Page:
Mission San Diego de Alcala
Mission San Diego de Alcala stands on one of the oldest sites of Spanish occupation in California. During the majority of the Spanish occupation of Mexico (1521-1821), there wasn’t much effort made by the Spanish crown to journey into what is now California. It wasn’t until 1741, nearly 220 years into Spain’s occupation, that the Russian Bering expeditions to explore the west coast, spurred Spain into motion. Spain may have never journeyed north had it not been for the sake of greed and competition.
Expedition to Save Souls
In 1769, an expedition of five different groups, three by sea and two by land, left from New Spain (Mexico) to journey to Alta California. Once the groups had reached what is now San Diego, Father Junipero Serra established the first mission church on a hill overlooking the San Diego Bay. The mission would eventually be moved five years later, several miles to the east in order to be closer to a good water source and to be closer to the native Kumeyaay population that the Friars were hoping to convert to Catholicism.
A Mission and a Martyr
A wooden church was erected on the current site of the mission, as well as a few outbuildings. In 1775, less than a year after moving to the current site, in an uprising by the local natives, the church was pillaged and burned to the ground. Father Luis Jayme and several others were murdered in the attack. His remains are interred beneath the altar of the current church. At the end of the portico, a white cross stands near the site where he was believed to be murdered.
Rebuilding the Church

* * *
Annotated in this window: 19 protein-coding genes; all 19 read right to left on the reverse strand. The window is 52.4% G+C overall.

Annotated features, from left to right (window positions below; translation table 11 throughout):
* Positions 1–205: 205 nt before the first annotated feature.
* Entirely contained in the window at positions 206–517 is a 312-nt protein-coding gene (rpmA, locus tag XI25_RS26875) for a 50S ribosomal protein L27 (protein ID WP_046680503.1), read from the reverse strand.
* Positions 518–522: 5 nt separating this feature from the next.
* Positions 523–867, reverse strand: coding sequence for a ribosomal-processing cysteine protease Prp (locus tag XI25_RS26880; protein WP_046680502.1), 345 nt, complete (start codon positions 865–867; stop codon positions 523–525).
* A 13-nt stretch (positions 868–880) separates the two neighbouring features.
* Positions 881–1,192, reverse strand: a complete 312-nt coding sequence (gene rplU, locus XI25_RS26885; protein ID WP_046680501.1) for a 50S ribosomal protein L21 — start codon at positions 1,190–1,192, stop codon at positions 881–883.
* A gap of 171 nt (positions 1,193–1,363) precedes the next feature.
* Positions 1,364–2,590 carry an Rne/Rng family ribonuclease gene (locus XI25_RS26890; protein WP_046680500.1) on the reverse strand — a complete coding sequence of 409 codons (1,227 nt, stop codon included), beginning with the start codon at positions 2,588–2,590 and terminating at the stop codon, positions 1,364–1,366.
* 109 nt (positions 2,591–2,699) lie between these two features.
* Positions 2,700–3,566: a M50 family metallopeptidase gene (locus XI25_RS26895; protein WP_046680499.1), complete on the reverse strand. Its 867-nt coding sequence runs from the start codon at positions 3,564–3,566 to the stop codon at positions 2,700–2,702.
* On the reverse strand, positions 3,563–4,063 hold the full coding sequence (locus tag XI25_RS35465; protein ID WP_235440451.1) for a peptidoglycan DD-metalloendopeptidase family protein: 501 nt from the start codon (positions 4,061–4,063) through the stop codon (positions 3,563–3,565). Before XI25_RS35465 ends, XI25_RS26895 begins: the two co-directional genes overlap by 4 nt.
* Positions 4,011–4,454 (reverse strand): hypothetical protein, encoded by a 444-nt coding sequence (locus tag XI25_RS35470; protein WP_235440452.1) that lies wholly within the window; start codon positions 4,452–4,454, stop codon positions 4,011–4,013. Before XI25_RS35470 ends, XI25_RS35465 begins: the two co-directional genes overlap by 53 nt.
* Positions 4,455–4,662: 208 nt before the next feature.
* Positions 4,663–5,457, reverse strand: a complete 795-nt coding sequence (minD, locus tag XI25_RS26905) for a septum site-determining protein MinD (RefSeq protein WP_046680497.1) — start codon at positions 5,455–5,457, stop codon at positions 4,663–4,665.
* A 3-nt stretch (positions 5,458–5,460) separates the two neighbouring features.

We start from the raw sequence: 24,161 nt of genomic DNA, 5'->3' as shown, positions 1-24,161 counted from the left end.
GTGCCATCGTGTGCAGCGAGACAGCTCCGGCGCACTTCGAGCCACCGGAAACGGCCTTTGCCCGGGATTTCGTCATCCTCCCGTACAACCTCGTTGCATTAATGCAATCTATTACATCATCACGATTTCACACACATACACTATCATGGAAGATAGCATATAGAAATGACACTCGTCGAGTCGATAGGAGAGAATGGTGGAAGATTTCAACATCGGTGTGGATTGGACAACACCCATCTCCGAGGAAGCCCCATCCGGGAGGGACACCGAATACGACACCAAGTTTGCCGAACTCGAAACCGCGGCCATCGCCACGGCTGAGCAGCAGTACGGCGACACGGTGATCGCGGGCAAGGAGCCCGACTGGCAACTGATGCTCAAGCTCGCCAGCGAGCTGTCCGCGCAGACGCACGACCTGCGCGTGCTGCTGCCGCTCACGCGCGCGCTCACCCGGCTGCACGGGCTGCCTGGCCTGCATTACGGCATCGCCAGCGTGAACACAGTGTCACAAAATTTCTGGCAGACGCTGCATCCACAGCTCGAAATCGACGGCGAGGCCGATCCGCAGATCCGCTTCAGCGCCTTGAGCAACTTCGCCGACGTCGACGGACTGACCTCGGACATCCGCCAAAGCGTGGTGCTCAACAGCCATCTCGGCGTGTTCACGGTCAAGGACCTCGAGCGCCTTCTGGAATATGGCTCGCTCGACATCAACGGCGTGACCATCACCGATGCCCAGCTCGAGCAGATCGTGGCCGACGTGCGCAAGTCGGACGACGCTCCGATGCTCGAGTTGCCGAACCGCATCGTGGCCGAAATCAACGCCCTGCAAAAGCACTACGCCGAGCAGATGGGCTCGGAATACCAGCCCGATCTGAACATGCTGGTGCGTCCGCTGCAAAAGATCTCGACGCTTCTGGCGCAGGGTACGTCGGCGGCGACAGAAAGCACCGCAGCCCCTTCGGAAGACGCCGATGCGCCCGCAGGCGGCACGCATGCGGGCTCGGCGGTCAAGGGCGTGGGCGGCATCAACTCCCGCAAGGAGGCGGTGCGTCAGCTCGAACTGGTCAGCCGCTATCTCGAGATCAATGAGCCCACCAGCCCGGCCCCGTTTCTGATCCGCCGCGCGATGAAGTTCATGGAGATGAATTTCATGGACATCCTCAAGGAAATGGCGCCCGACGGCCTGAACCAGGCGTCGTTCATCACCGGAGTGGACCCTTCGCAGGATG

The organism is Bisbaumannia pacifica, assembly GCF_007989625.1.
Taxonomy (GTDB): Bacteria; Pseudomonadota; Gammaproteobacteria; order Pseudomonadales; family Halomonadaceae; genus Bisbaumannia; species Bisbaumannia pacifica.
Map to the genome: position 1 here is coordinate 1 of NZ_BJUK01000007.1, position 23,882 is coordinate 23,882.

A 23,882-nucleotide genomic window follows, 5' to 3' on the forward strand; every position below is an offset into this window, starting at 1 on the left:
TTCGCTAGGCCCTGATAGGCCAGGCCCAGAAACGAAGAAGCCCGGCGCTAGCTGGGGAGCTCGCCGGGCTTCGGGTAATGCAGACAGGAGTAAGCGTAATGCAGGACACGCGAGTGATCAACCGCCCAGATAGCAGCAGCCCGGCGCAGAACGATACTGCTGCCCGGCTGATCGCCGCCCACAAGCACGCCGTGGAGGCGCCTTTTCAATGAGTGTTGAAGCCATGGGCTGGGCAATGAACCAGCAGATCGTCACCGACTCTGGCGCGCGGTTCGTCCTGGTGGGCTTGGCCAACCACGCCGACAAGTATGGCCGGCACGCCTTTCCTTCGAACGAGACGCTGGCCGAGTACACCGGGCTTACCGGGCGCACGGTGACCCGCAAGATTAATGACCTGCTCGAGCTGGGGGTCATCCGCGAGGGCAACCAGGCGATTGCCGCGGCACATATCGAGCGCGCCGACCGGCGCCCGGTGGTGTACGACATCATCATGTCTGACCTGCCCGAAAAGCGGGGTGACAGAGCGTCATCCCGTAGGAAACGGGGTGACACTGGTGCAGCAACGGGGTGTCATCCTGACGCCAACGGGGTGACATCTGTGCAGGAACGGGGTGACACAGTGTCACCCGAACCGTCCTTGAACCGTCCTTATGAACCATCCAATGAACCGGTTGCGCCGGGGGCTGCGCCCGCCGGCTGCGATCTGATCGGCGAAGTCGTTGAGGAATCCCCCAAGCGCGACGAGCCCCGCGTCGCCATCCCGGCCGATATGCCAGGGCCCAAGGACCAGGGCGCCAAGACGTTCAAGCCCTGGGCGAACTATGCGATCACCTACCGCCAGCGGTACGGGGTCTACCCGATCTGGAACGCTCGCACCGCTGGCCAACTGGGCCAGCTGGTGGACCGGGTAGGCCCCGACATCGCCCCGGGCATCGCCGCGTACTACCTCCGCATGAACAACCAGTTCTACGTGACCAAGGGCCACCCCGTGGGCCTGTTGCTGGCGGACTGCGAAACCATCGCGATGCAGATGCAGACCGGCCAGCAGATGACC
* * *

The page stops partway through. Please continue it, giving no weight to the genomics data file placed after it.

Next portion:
In 1776, Father Serra returned to the site of the mission to personally oversee the rebuilding process. The second church built on the site was constructed from adobe, with a thatched roof. In 1780, the church was expanded yet again, and a sacristy was added. The new mission had an outer perimeter wall, to deter attacks; and the church and outer buildings were constructed in a quadrangle around the courtyard. Mission San Diego would remain the same until 1808, when a fourth, larger church was constructed. Construction was completed by 1813 with buttress wings added to stabilize the façade.
The Rancho Period
After Mexico gained its independence from Spain in 1821, there was little need for the missions in California. Mission San Diego was given to Santiago Argullo in 1834 as a reward for services rendered to the Mexican government. All of the California missions were secularized between the years of 1834-1836; and although the property and provisions were supposed to go to the neophytes, a few prominent Californio families ended up with the bulk of it.
With the Franciscan Priests gone, Mission San Diego would deteriorate over the years. It wasn’t until California was annexed by the United States in 1848 that the mission grounds were used again. The United States military occupied the grounds from 1850-1857 and the soldiers made some improvements, if only to keep the buildings habitable.
In 1862, the missions and the lands were given back to the church by order of President Abraham Lincoln. It wasn’t until the 1880’s that restoration slowly began. The current church was erected in 1930 and it is a replication of the church constructed in 1813.